Therapy Sessions

I thought I’d give an update on Caroline’s therapy; such as who is coming, how often, what we’re working on, and what they say about her.

First we have a Behavioral Therapist coming for 1-2 hours twice a month. She observes Caroline in her natural environment at home with her mom and sister. Any behavioral concerns I have are addressed. The therapist gives me suggestions on how to teach Caroline proper behavior and teaches me how to properly discipline. She has taught me how to set and enforce limits. It’s not that I haven’t been doing these things, she just teaches me how to do it more effectively for Caroline’s needs and temperament.  In January the therapist is going to be here during a typical hard time, getting ready in the morning, and accompanying us to the library. We go every week and this is a notorious location for power struggles and behavioral issues. I will be getting more “tips” on how to deal with these and other problem times. I’ve already learned a lot and can see that it is going to help with our frustrations.

Next we have an Occupational Therapist who is coming for an hour once a month. He is addressing Caroline’s sensory needs. I’ve been suspicious of her craving more input, specifically vestibular and oral. She loves to be upside-down and not only in a “this is fun!” kind of way but a “Ohhhh, yeah. That feels gooood” kind of way. It seems to relax her. Many times throughout the day she is trying to get me or Rob to hold her upside-down or she will sometimes do it on her own.

His suggestions are to increase her ability to focus and calm down by lengthening the amount of time that she gets vestibular sensory input. For example, instead of just letting her sporadically run wild and bounce and be crazy whenever she feels like it, give her at minimum a good solid 20 minutes of stimuli after she wakes up in the morning, after lunch, and after she wakes up from her nap. Maybe again before bedtime. Then in between those times she will be more relaxed, amicable, and able to focus. The stimuli could be going to the park, pedaling a bike, jumping on a trampoline, etc. We will be using a yoga ball to help her to be upside-down more comfortably and a swiveling swing to help her get some unpredictable vestibular movement.

He also explained to me her hyposensitivity to oral input. He affirmed that she needs extra mouth input to be able to feel what is going on in there. He compared it to being numb after visiting the dentist. She can feel things and kind of knows what she is doing with her tongue and cheeks, but they’re not as sensitive as they should be. That’s why she drools, stuffs her mouth, chews on very hard things (breaking pens this week), and has a hard time speaking. He also asked me if she likes to taste hand sanitizer, since it’s also very common with these kids. Just yesterday I had to call Poison Control after finding she had climbed onto the counter to reach a small bottle of hand sanitizer, dumped it out, then licked it up!!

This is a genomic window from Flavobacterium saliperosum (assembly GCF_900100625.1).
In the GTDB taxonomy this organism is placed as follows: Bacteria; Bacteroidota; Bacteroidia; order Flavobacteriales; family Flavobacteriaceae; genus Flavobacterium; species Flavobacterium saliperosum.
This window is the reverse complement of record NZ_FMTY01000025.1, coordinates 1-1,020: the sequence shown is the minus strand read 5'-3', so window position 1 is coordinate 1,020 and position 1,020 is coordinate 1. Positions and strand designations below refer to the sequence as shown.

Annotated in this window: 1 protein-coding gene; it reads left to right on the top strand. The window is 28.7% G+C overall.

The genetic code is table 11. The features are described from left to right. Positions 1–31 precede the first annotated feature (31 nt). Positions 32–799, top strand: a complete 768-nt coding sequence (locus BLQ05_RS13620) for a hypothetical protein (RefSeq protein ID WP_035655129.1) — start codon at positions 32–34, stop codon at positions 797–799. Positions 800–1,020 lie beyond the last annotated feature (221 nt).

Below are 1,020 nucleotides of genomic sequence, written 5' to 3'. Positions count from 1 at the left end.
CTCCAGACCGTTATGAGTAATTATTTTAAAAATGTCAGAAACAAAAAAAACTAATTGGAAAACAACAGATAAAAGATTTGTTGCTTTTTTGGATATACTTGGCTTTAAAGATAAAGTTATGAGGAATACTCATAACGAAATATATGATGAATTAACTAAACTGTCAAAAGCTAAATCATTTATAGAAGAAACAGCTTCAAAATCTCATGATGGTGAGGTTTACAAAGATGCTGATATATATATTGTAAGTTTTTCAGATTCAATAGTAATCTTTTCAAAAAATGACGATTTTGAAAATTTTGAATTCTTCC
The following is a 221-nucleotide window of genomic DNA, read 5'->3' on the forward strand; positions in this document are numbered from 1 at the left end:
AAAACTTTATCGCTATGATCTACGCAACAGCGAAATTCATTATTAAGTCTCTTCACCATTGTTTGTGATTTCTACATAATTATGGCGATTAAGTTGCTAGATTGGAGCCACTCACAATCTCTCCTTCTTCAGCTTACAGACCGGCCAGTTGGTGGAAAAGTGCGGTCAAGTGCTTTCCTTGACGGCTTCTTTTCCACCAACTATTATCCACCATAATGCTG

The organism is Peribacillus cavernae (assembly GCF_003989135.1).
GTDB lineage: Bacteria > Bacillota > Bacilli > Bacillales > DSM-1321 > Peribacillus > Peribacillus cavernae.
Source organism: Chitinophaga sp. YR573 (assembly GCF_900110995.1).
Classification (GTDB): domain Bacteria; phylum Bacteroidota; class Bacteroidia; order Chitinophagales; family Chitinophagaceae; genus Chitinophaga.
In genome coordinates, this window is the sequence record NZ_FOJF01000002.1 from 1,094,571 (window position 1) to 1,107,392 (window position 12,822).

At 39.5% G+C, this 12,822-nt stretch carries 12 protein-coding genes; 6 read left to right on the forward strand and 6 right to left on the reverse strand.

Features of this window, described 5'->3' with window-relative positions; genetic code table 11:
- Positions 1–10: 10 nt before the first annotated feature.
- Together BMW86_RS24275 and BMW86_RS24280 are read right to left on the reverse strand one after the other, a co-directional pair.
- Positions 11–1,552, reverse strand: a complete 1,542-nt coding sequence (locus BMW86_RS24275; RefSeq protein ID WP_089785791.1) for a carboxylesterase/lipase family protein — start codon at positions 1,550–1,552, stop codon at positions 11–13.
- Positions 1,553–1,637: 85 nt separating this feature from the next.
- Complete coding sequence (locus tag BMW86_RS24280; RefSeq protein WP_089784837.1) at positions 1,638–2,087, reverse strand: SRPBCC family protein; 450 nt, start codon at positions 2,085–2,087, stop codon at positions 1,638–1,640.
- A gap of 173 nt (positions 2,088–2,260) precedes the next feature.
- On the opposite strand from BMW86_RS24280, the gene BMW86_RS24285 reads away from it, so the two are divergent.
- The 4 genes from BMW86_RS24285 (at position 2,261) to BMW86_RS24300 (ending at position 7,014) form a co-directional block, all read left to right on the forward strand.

The third is a speech therapist that will be coming a couple of times a month beginning in January. Speech therapy comes after we take care of some of the behavioral issues so she can focus better.

This all sounds overwhelming and a little scary. But, in fact, the therapists are very optimistic. Caroline isn’t a major case (that’s rare) and most kids with these needs tend to get better and better with maturity. Even without therapy, most symptoms are lessened drastically by the time kindergarten comes around. It seems to be a factor of the neurological system maturing to a satisfactory level. The therapy mostly just helps in the interim. It reduces the frustration of both the parents and the child, lessens the severity, and usually decreases the amount of time it takes the system to mature.

I do have to say that I feel a little vindicated. All this time I had these suspicions and now I know that all my worrying and researching was for a reason and I was actually correct in what I thought was going on with her. Knowing her condition has increased our patience for her. She’s not just being a stinker or crazy, she has a need that isn’t being met. I’m happy with the therapists and their positive outlook. It’s reassuring to know that it’s not uncommon and is mostly temporary. I know she can function just fine without their help, but I want Caroline to feel great, not just fine.

If you have any questions regarding Caroline or any other child you know, I’m happy to talk about it and I can point you in the right direction if you need more information.

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